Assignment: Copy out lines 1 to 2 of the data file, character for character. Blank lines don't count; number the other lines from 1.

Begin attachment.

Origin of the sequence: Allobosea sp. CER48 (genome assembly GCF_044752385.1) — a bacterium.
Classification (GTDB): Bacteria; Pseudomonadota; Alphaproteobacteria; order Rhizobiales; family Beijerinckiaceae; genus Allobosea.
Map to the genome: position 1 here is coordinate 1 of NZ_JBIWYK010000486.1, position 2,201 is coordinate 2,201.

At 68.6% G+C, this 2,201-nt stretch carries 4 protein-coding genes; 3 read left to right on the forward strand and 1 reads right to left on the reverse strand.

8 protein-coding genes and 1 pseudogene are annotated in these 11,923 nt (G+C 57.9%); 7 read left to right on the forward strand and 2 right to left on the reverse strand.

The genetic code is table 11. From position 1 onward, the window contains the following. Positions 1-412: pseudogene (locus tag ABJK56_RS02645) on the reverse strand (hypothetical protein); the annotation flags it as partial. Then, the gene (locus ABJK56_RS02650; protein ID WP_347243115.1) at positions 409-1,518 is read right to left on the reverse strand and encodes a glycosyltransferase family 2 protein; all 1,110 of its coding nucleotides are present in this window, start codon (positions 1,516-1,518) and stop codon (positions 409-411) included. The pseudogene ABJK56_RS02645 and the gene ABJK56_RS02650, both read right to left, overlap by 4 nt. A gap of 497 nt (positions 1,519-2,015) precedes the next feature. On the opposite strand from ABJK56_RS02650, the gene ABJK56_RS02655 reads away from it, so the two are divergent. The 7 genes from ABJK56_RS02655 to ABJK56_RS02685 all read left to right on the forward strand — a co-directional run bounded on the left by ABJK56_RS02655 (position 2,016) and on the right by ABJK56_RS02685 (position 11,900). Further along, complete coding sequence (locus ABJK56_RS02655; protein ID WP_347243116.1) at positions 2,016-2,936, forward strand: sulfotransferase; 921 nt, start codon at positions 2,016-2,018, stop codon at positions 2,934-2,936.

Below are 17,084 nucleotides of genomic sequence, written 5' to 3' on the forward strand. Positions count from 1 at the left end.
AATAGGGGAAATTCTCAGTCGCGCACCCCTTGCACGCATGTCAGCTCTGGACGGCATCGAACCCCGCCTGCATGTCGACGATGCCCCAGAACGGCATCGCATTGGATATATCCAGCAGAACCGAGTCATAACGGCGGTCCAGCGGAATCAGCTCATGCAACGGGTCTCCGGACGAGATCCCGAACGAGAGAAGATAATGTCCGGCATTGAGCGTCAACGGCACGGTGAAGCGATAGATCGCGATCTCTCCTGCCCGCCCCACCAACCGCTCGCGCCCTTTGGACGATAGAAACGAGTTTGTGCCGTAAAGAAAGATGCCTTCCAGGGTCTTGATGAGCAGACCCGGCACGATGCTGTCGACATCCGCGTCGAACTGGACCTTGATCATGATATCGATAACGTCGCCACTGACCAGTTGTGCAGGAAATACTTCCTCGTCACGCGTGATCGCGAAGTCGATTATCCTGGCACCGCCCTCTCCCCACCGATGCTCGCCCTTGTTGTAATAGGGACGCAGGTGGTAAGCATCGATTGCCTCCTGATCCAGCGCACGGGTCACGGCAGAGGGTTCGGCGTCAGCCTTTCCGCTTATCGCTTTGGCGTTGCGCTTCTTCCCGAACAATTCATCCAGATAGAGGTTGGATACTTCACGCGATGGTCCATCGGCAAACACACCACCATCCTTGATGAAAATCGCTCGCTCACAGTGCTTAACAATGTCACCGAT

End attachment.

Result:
Origin of the sequence: Allobosea sp. CER48 (genome assembly GCF_044752385.1) — a bacterium.
Classification (GTDB): Bacteria; Pseudomonadota; Alphaproteobacteria; order Rhizobiales; family Beijerinckiaceae; genus Allobosea.